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Doctors Transplant Hand and Forearm

September 24, 1998

LYON, France (AP) _ Doctors transplanted a hand and forearm on an accident victim overnight in France, using a new procedure the surgeons said could restore hope to thousands of people with disfiguring injuries, a hospital said today.

The hospital in the eastern city of Lyon claimed that this was the first successful hand transplant. However, such procedures have failed before when patients’ bodies rejected the limbs weeks after the surgery.

In the French operation, the right hand and forearm of an anonymous donor was attached to the arm of a 48-year-old man whose own hand was amputated in 1989 after an accident, Edouard Herriot Hospital said in a statement.

The physicians attached ``all the arteries, veins, nerves, tendons, muscles and skin after setting the two bones of the forearm,″ the statement said.

The hospital was confident the surgery would be successful this time because of advances in anti-rejection drugs, microsurgery and transplant techniques. The procedure can be risky, however, because patients must take anti-rejection drugs that can be potentially fatal.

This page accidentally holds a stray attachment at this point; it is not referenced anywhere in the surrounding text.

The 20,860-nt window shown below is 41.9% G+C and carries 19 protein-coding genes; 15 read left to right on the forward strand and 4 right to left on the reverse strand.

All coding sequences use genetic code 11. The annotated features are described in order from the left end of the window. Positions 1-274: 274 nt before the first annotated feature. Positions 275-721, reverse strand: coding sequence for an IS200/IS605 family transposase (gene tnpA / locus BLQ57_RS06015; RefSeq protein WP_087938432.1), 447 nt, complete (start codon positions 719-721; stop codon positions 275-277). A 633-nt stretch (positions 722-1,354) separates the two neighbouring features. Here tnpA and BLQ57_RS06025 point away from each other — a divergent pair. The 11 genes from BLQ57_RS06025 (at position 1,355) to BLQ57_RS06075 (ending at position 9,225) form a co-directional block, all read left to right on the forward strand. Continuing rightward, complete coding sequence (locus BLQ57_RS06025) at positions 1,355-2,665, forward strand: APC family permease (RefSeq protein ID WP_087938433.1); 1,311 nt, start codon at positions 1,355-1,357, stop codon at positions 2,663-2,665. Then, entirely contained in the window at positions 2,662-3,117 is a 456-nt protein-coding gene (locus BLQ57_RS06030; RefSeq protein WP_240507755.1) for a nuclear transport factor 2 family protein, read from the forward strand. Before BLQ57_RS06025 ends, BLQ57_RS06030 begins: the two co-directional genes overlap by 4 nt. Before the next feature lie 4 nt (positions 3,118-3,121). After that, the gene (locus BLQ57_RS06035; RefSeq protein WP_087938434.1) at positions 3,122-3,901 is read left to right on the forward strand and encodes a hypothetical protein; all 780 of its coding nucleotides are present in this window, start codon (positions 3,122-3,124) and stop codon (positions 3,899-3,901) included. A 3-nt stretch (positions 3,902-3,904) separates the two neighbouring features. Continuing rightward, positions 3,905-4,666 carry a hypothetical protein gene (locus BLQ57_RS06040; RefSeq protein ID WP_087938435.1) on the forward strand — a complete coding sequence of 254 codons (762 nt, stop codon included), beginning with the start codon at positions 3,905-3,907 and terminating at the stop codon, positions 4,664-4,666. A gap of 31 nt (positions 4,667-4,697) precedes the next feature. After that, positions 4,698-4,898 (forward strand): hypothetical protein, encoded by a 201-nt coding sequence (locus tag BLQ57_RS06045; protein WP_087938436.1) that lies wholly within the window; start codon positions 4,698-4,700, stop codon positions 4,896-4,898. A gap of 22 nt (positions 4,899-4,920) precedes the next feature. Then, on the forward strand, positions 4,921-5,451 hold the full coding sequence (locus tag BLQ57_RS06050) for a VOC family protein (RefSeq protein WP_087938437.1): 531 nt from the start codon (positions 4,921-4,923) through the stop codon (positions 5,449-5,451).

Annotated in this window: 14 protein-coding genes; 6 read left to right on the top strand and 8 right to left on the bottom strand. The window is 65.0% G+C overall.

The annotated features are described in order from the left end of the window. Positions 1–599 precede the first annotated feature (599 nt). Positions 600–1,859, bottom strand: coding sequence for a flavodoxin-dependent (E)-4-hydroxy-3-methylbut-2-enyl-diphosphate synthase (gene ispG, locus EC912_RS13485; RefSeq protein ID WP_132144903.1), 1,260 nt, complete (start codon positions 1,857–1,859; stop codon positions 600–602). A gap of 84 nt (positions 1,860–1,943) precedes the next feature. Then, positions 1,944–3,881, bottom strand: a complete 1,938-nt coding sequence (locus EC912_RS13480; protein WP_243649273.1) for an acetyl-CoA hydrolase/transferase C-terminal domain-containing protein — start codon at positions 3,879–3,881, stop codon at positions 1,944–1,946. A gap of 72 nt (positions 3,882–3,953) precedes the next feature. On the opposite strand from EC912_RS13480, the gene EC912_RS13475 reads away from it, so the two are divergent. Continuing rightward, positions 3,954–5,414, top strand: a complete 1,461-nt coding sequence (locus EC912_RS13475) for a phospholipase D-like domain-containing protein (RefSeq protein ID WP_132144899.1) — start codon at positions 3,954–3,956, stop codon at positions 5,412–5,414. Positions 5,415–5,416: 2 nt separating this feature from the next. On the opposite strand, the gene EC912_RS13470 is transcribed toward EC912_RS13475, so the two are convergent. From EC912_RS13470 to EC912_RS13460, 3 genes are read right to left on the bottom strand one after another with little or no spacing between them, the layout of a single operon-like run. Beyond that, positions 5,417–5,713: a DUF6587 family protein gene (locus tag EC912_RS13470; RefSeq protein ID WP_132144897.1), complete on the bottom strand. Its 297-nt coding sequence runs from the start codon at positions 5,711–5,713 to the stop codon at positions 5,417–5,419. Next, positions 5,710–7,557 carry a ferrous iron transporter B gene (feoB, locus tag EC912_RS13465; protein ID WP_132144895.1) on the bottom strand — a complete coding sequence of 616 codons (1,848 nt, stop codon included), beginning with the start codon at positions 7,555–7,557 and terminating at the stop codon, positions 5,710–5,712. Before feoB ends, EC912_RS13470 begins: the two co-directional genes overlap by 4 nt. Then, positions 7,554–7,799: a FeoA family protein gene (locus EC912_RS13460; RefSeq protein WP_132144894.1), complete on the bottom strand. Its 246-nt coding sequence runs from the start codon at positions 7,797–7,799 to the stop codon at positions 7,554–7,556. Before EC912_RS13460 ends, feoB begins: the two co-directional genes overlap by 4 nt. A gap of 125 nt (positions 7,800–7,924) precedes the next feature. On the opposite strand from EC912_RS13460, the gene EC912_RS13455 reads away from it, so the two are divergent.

``It gives hope to all those who are victims of domestic or work accidents, anti-personnel mines, or have congenital deformations,″ Dr. Jean-Michel Dubernard, a leader of the transplant team, told French TV.

The physicians were competing with surgeons in Louisville, Ky., who in July said they expected to perform such an operation by year’s end.

The patient was identified as an Australian businessman, France 2 television reported, adding it would take 12 to 18 months of therapy for him to regain full use of the hand.

Head of transplant surgery at the hospital, Dubernard led the team with Earl Owen, director of the Center for Microsurgery in Sydney, Australia.

Other doctors on the team included Marco Lanzetta of the University of Milan, Italy, Hari Kapila of Sydney, and Nadey Hakim of Saint Mary’s Hospital in London.

They said such an operation could initiate a new era of transplantation, with the potential to restore hope to thousands of people with congenital defects and disfiguring injuries.

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